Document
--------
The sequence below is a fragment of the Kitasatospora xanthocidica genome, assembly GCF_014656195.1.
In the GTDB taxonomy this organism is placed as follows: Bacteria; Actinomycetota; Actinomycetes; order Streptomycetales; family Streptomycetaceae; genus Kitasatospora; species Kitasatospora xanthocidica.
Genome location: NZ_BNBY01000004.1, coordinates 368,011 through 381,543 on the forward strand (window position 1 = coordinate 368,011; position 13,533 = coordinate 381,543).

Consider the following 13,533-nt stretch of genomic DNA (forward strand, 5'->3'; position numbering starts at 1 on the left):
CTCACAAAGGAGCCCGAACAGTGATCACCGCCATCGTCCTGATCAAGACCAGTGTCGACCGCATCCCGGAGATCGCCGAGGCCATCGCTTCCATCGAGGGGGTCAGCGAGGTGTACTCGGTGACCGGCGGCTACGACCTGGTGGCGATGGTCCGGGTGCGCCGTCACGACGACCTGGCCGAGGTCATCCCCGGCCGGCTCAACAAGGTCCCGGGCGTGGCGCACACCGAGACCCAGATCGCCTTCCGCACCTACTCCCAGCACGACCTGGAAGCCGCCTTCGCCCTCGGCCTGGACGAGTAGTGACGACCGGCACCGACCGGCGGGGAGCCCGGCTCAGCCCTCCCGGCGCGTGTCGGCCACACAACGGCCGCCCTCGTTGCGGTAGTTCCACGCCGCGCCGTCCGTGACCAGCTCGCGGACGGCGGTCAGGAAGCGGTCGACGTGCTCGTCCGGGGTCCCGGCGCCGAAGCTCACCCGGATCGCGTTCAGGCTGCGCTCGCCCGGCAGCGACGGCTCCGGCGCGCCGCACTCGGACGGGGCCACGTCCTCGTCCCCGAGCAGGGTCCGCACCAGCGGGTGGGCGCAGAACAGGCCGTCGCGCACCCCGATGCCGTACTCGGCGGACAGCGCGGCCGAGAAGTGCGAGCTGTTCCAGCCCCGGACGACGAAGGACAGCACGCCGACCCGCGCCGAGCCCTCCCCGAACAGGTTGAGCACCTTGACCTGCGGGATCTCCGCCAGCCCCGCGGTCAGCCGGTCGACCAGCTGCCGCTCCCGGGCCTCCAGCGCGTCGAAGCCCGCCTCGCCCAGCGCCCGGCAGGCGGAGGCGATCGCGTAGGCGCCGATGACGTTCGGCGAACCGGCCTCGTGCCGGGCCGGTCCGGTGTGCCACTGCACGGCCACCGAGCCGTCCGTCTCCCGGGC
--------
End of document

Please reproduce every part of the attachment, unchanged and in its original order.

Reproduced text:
The sequence below is a fragment of the Kitasatospora xanthocidica genome, assembly GCF_014656195.1.
In the GTDB taxonomy this organism is placed as follows: Bacteria; Actinomycetota; Actinomycetes; order Streptomycetales; family Streptomycetaceae; genus Kitasatospora; species Kitasatospora xanthocidica.
Genome location: NZ_BNBY01000004.1, coordinates 368,011 through 381,543 on the forward strand (window position 1 = coordinate 368,011; position 13,533 = coordinate 381,543).

Consider the following 13,533-nt stretch of genomic DNA (forward strand, 5'->3'; position numbering starts at 1 on the left):
CTCACAAAGGAGCCCGAACAGTGATCACCGCCATCGTCCTGATCAAGACCAGTGTCGACCGCATCCCGGAGATCGCCGAGGCCATCGCTTCCATCGAGGGGGTCAGCGAGGTGTACTCGGTGACCGGCGGCTACGACCTGGTGGCGATGGTCCGGGTGCGCCGTCACGACGACCTGGCCGAGGTCATCCCCGGCCGGCTCAACAAGGTCCCGGGCGTGGCGCACACCGAGACCCAGATCGCCTTCCGCACCTACTCCCAGCACGACCTGGAAGCCGCCTTCGCCCTCGGCCTGGACGAGTAGTGACGACCGGCACCGACCGGCGGGGAGCCCGGCTCAGCCCTCCCGGCGCGTGTCGGCCACACAACGGCCGCCCTCGTTGCGGTAGTTCCACGCCGCGCCGTCCGTGACCAGCTCGCGGACGGCGGTCAGGAAGCGGTCGACGTGCTCGTCCGGGGTCCCGGCGCCGAAGCTCACCCGGATCGCGTTCAGGCTGCGCTCGCCCGGCAGCGACGGCTCCGGCGCGCCGCACTCGGACGGGGCCACGTCCTCGTCCCCGAGCAGGGTCCGCACCAGCGGGTGGGCGCAGAACAGGCCGTCGCGCACCCCGATGCCGTACTCGGCGGACAGCGCGGCCGAGAAGTGCGAGCTGTTCCAGCCCCGGACGACGAAGGACAGCACGCCGACCCGCGCCGAGCCCTCCCCGAACAGGTTGAGCACCTTGACCTGCGGGATCTCCGCCAGCCCCGCGGTCAGCCGGTCGACCAGCTGCCGCTCCCGGGCCTCCAGCGCGTCGAAGCCCGCCTCGCCCAGCGCCCGGCAGGCGGAGGCGATCGCGTAGGCGCCGATGACGTTCGGCGAACCGGCCTCGTGCCGGGCCGGTCCGGTGTGCCACTGCACGGCCACCGAGCCGTCCGTCTCCCGGGC